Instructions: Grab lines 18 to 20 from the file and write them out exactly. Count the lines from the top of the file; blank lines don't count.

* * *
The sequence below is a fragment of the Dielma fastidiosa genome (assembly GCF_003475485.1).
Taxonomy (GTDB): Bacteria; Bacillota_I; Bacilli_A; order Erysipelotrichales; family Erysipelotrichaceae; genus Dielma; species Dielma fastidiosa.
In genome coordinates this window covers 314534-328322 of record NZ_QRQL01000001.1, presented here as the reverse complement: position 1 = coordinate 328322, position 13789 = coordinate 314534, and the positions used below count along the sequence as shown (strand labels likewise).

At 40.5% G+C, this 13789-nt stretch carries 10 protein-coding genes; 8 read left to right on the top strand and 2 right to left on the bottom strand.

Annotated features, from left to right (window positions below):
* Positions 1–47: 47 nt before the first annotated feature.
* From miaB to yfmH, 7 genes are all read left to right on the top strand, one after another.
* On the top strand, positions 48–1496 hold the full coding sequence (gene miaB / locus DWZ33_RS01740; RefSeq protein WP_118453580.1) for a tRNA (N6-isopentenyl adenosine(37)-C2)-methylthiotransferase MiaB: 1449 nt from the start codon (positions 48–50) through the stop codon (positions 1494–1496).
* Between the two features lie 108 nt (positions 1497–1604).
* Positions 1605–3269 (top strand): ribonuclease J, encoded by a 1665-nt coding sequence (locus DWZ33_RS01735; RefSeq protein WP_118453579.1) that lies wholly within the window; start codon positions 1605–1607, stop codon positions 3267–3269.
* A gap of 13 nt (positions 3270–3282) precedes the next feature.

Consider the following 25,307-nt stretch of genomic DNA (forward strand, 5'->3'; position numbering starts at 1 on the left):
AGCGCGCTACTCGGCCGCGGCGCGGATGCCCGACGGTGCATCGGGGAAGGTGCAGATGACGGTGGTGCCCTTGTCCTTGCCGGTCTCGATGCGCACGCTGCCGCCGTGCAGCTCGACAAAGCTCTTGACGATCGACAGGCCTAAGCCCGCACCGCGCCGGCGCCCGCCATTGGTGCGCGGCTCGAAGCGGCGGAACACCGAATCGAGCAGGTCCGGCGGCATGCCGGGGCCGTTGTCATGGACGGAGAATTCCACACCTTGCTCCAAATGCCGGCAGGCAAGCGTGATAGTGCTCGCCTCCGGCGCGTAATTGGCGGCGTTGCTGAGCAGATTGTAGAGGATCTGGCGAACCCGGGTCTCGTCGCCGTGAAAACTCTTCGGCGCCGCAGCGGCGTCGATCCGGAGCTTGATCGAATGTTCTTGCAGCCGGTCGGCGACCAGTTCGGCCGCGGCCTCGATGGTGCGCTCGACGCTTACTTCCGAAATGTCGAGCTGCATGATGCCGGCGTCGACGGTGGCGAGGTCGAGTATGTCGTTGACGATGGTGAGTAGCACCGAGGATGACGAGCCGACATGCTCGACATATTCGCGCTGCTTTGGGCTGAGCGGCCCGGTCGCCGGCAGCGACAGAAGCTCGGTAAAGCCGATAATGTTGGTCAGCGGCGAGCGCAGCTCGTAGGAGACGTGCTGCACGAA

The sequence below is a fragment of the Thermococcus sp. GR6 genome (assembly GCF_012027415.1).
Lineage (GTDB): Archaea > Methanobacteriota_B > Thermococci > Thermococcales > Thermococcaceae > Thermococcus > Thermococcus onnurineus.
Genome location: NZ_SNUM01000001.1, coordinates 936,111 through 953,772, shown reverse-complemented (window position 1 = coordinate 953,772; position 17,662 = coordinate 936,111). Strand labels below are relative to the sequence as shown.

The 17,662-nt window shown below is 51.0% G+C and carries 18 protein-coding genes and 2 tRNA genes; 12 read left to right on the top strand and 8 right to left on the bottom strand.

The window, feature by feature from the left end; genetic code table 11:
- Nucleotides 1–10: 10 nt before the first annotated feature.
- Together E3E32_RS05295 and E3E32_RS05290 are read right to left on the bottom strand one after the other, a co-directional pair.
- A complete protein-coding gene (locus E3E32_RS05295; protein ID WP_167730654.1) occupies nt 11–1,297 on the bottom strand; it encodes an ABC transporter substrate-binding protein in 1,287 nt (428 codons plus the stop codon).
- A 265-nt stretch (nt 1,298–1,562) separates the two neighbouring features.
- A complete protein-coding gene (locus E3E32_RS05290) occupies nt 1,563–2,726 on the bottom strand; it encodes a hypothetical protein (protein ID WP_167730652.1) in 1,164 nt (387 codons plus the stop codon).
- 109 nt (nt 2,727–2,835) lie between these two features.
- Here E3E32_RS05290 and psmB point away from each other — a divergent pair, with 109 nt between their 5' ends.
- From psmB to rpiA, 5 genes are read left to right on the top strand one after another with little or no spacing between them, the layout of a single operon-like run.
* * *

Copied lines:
The window, feature by feature from the left end; genetic code table 11:
- Nucleotides 1–10: 10 nt before the first annotated feature.
- Together E3E32_RS05295 and E3E32_RS05290 are read right to left on the bottom strand one after the other, a co-directional pair.